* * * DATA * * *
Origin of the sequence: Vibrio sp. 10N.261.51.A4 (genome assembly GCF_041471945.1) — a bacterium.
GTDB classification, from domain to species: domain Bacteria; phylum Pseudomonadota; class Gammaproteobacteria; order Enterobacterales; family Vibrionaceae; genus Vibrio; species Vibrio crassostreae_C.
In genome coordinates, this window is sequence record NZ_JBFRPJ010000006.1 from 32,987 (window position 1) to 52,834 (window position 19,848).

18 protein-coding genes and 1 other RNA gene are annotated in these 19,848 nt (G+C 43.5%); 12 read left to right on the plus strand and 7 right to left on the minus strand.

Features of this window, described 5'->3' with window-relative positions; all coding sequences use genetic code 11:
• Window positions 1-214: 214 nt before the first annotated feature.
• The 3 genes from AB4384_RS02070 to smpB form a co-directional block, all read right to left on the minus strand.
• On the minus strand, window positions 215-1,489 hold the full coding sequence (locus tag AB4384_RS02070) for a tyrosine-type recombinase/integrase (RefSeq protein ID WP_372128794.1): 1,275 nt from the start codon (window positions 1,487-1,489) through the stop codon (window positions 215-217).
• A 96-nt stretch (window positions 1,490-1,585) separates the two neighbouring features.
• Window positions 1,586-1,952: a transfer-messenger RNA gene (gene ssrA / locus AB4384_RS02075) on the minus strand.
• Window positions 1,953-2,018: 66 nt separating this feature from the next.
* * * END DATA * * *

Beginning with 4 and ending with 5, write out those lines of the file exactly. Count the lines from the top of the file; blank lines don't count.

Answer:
18 protein-coding genes and 1 other RNA gene are annotated in these 19,848 nt (G+C 43.5%); 12 read left to right on the plus strand and 7 right to left on the minus strand.

Features of this window, described 5'->3' with window-relative positions; all coding sequences use genetic code 11: